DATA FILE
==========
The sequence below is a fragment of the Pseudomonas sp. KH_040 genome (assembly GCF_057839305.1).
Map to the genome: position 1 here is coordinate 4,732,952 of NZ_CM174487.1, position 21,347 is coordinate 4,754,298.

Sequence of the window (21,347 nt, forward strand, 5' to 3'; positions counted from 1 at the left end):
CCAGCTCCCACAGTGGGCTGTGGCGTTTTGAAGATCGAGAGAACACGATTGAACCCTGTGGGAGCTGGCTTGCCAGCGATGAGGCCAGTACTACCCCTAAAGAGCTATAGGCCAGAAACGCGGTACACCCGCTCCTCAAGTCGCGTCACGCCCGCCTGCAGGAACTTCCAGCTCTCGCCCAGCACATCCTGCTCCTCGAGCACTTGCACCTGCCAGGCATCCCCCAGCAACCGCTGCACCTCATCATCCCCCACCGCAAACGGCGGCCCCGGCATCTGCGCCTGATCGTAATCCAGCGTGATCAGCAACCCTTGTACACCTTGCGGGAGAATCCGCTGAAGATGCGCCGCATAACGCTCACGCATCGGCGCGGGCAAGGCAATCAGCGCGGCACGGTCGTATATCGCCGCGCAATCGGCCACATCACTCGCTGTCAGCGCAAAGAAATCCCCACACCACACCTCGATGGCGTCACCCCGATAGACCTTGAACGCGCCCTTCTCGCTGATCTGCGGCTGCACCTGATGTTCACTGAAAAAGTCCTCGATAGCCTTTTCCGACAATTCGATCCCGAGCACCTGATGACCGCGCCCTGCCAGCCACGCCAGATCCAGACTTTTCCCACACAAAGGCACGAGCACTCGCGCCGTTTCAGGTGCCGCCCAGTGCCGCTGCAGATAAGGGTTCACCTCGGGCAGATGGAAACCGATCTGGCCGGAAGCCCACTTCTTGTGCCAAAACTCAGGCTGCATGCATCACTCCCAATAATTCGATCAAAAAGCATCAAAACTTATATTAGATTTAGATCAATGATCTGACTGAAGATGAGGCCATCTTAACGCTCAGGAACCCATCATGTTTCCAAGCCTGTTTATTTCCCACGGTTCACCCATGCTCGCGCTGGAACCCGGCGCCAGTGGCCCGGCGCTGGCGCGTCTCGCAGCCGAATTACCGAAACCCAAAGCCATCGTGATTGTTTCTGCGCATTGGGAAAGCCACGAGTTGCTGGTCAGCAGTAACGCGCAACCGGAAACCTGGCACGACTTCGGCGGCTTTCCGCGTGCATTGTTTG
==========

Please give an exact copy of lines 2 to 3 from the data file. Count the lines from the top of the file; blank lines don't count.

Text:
Map to the genome: position 1 here is coordinate 4,732,952 of NZ_CM174487.1, position 21,347 is coordinate 4,754,298.

Sequence of the window (21,347 nt, forward strand, 5' to 3'; positions counted from 1 at the left end):